And that’s what I see in this piece.  The path going into the picture separates with one branch heading into the forest  where the view will be limited by the trees and the terrain. The other branch follows a route that takes it to a higher point where the view is unobstructed. The truth of that time and place is clear and undeniable despite what one might believe.

Now a disclaimer: I don’t know if any of this is actually true.  But I do believe it to be so. As much as it can be for a schlub sitting in the woods in front of a computer at 6 in the morning. Once I climb to a better vantage point I might think otherwise.

This piece is titled Seeking Truth and is 12″ by 12″ on canvas.

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GC Myers--The StrangerAnd I, too, felt ready to start life all over again. It was as if that great rush of anger had washed me clean, emptied me of hope, and, gazing up at the dark sky spangled with its signs and stars, for the first time, the first, I laid my heart open to the benign indifference of the universe. To feel it so like myself, indeed, so brotherly, made me realize that I’d been happy, and that I was happy still.

Albert Camus, The Stranger

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It’s a time that very much feels like something out of a piece of dark literature, something torn from the pages of Camus’ The Plague or The Stranger or Kafka’s The Trial.  There is something coldly oppressive in the atmosphere. The prevailing logic and language of the world seems alien and indecipherable. The world at large is indifferent to the lessons of the past. Or facts.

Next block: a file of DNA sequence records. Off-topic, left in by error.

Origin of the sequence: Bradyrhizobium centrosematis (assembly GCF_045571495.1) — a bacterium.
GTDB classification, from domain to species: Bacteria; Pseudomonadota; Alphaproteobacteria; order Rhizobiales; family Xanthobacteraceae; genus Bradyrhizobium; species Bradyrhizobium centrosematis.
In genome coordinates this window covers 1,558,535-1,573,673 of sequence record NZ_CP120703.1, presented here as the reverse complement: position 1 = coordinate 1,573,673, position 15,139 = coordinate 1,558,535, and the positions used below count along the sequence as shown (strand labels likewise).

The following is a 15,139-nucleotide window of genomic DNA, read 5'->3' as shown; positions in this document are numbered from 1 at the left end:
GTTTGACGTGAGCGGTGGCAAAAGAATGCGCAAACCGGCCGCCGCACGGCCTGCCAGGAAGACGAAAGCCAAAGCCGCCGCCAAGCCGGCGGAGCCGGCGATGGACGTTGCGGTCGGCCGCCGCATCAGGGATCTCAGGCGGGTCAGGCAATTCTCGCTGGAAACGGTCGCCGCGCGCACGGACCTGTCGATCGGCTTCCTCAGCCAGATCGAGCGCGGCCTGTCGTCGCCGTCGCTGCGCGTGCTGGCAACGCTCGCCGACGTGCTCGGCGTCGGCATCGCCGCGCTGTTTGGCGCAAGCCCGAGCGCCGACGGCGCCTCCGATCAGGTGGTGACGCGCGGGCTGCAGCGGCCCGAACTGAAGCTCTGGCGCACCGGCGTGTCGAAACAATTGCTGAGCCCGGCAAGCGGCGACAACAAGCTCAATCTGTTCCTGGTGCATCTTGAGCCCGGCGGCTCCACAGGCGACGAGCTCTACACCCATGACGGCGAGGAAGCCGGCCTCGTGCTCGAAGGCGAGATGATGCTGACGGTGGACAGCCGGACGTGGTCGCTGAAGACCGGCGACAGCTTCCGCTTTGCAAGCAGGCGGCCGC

The world seems plainly out of rhythm.

Yet standing beneath the moon and the stars at night I feel a strange kinship, like Camus’ character in The Stranger, with the indifference of the universe to this all. It simply stares at us without pity, anger, sympathy or any feeling at all.

It just is.

And even though we might burn this planet to the ground so that it might one day flower again, it will always be.

That is a truth we cannot change.

I think that is what is behind this new small piece, 5″ by 7″on paper,  I recently finished.  It’s one the first things I’ve done in several weeks.

I think I will call it The Stranger.

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GC Myers- BetweenA man’s work is nothing but this slow trek to rediscover through the detours of art those two or three great and simple images in whose presence his heart first opened.

-Albert Camus

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These lines above are from an essay, Between Yes and No,  written by the French Nobel Prize-winning writer Albert Camus.  It basically states, in sometimes grim detail, his belief that art “exalts and denies simultaneously.”  In short, truth is generally somewhere in the middle, never absolutely in yes or no.  Yes or no is generally an oversimplified view.

While I may not fully understand all the subtleties of Camus’ essay, I do fully agree with the premise as I see it in my own simplified way.  I think that art communicates best when it contains both the yes and the no— those polar oppositions that create a tension to which we react on an emotional level.  For example, I think my best work has come when it contains opposing elements such as optimism tinged with with the darkness of fear or remorse.

Yes and no.

I guess it’s this thought that brought the title for the new piece ( 4″ by 4″ on paper)  at the top which I call Between. Simply put,  I see it as the Red Tree being torn between the nebulous  desire of the Moon’s promise set against the security of its earthly home, represented by the patchwork quilt-like look of the surrounding landscape.  Between the unknown and known.

Somewhere in between the yes and the no…